Not a question.
Consider this amazing statement of David’s (Psalm 138:2): “I will worship toward Thy holy temple, and praise Thy name for Thy lovingkindness and for Thy truth:” listen, “for Thou hast magnified Thy word above all Thy name.”
What more imperative do we need to make the study of God’s word one of the most important things we can do for our life? God gives us His word in a concerted master stroke over the centuries and then it culminates in the revelation of Jesus Christ. As a person. As the living word. “And the Word was made flesh, and dwelt among us.” (John 1:14) The whole “disposing thereof” is airtight.
What are some of the things in the Bible that describe the importance of understanding, not only the words contained therein, but also the importance of knowing the Living Word? Because, let’s face it: “the letter killeth” (2 Corinthians 3:6). And before I go any further, what Paul is saying here to the Corinthians is that the law is the law. What it says, goes. The law of God as handed down to the Israelites through Moses was immutable. There was no way around it, in other words. Even worse: “For whosoever shall keep the whole law, and yet offend in one point, he is guilty of all“, says James (2:10, emphasis mine). “For all have sinned, and come short of the glory of God.” (Romans 3:23) The Old Testament law is what holiness looks like when put on paper. All of the inherent messiness of human existence is, in a sense, not taken into account one whit. Because of original sin, it’s not perfect—not even close. Therefore God must judge. This is why, from a very narrow, almost selfish perspective, it’s so remarkable that God would even lift a finger to help the Israelites out of their predicament(s), time and again. Same goes for us. Because God is holy, we are not. And this stringent, strict holiness is what Jesus walked in perfectly for thirty-plus years. I’m digressing, I know, and I will digress a touch more when I say that, in my opinion, Jesus’ ministry of grace and of the interior began when He received the full measure of the Holy Spirit at His baptism in the river Jordan (see Matthew 3:16). All digressions aside, in order to understand what it means to have the entire revealed law of God be not only, “above Thy name” as David says in Psalms, but also contained in Jesus as the Living Word, necessarily takes the Holy Spirit. The spirit of the law. That’s what Paul is saying. “Who (God) also hath made us able ministers of the new testament (grace, after what Jesus did for us); not of the letter, but of the spirit: for the letter killeth, but the spirit giveth life.” (2 Corinthians 3:6, emphasis mine) It’s the same Holy Spirit who Jesus was baptized with at Jordan. It’s the same Holy Spirit who is symbolized as flowing, like water from Jesus’ side when He was pierced by the spear as He hung on the cross (John 19:34). And it’s the same Holy Spirit who’s there with you whenever you study your Bible. And “it’s” not a thing. He’s a person with feelings, agency, will, and above all, the same qualities as both the Father and the Son, yet without a body. Wrap your mind around this: you are His body. “Know ye not that ye are the temple of God, and that the Spirit of God dwelleth in you?” (1 Corinthians 3:16) We’d do well if we never, ever forgot this ever again…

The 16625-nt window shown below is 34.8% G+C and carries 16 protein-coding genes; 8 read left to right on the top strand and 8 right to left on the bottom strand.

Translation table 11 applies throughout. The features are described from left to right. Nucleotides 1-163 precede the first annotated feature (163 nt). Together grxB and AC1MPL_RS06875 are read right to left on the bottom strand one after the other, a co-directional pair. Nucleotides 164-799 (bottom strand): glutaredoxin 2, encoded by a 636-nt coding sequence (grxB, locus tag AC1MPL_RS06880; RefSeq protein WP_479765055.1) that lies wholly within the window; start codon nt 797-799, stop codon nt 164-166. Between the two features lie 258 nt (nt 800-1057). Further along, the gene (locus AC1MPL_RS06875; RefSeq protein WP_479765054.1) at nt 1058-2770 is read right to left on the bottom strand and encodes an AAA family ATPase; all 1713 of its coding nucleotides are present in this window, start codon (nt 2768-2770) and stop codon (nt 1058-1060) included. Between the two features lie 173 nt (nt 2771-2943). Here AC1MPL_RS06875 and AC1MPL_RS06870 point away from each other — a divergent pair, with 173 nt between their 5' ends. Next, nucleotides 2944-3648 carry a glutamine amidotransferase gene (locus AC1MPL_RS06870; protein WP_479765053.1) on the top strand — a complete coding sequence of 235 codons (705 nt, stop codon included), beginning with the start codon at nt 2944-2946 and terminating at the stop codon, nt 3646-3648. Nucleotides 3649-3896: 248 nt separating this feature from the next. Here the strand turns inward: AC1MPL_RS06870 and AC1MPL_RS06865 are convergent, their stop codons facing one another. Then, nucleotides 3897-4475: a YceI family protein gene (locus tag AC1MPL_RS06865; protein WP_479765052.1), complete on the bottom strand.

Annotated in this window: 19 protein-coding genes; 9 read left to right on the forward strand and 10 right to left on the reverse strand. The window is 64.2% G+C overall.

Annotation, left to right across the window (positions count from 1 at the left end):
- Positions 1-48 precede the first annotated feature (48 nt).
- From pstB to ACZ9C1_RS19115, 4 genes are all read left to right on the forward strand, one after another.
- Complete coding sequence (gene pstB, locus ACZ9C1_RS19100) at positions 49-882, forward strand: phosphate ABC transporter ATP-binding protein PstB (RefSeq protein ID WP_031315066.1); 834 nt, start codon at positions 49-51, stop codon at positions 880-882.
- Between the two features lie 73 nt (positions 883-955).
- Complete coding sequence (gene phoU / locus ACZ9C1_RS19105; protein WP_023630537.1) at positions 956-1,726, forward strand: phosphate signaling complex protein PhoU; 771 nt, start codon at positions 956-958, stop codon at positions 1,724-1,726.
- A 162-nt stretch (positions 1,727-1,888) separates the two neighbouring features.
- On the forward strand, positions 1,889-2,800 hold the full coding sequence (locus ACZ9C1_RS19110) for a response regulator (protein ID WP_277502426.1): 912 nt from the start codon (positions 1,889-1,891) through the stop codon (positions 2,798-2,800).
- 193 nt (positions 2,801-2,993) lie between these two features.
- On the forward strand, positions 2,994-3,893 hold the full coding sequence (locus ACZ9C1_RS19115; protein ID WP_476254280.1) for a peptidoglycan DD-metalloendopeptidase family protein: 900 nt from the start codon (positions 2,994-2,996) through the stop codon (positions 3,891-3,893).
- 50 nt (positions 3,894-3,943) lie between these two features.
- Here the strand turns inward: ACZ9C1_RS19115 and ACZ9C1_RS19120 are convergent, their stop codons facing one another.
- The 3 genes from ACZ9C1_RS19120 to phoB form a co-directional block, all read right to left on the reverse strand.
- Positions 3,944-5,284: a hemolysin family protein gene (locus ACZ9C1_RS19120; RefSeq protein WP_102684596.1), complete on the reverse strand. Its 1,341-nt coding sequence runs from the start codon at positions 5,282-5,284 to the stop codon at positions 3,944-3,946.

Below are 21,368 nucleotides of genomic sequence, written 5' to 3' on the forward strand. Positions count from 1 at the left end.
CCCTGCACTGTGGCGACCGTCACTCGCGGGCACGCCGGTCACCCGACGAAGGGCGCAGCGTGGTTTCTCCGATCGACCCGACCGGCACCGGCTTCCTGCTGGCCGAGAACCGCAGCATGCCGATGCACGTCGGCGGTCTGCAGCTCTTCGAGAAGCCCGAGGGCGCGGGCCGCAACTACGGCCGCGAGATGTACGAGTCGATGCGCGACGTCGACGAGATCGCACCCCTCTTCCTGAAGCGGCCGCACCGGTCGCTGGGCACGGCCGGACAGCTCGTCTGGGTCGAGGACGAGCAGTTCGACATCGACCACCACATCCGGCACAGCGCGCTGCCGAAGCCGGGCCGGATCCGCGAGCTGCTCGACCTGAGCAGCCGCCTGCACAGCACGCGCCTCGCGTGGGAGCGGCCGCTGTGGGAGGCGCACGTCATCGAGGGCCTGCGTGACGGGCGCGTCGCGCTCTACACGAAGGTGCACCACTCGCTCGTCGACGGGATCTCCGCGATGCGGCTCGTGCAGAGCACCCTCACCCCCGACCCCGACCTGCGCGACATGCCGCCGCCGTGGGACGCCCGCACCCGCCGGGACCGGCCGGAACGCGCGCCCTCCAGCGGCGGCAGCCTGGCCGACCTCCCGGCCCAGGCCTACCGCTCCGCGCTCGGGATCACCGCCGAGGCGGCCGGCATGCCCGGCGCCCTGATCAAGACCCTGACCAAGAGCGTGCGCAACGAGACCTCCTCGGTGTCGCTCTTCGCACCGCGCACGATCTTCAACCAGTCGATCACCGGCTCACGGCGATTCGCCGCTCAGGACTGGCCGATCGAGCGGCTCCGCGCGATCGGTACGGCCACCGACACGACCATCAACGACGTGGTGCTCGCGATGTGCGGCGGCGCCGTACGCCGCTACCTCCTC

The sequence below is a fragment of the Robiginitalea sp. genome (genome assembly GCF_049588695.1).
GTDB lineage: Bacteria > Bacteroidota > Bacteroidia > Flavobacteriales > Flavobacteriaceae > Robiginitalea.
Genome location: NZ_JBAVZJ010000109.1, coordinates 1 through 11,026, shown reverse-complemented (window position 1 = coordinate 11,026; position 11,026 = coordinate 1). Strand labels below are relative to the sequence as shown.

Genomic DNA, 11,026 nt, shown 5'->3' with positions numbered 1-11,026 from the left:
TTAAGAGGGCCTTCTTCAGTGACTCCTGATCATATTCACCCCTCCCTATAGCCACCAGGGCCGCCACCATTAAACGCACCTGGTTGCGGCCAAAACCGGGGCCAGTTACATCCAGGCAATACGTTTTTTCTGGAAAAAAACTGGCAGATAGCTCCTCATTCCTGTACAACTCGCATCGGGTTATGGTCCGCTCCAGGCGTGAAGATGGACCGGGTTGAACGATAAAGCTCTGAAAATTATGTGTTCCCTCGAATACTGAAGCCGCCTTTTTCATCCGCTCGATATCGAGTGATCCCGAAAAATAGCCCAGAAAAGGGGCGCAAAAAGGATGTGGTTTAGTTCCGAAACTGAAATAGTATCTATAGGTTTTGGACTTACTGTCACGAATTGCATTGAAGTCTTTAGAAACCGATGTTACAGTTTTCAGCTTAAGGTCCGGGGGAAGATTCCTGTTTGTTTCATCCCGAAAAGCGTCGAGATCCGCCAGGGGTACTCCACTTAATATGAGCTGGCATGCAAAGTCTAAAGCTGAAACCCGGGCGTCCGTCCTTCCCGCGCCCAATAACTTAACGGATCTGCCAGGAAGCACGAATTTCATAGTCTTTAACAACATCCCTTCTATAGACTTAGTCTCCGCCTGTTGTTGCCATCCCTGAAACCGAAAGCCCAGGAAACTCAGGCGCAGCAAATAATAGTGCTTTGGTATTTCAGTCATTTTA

So, what are those things contained in the Bible that show the importance of what I asked earlier? The answer is whatever the Holy Spirit wants to emphasize for your life. Simple as that. Just ask.
“But the comforter, which is the Holy Ghost, whom the Father will send in my name, He shall teach you all things, and bring all things to your remembrance, whatsoever I have said unto you.” (John 14:26, emphasis mine) When we submit to the leading and teaching of the Holy Spirit, we are taught by the best.
“But go ye and learn what that meaneth…” (Matthew 9:13)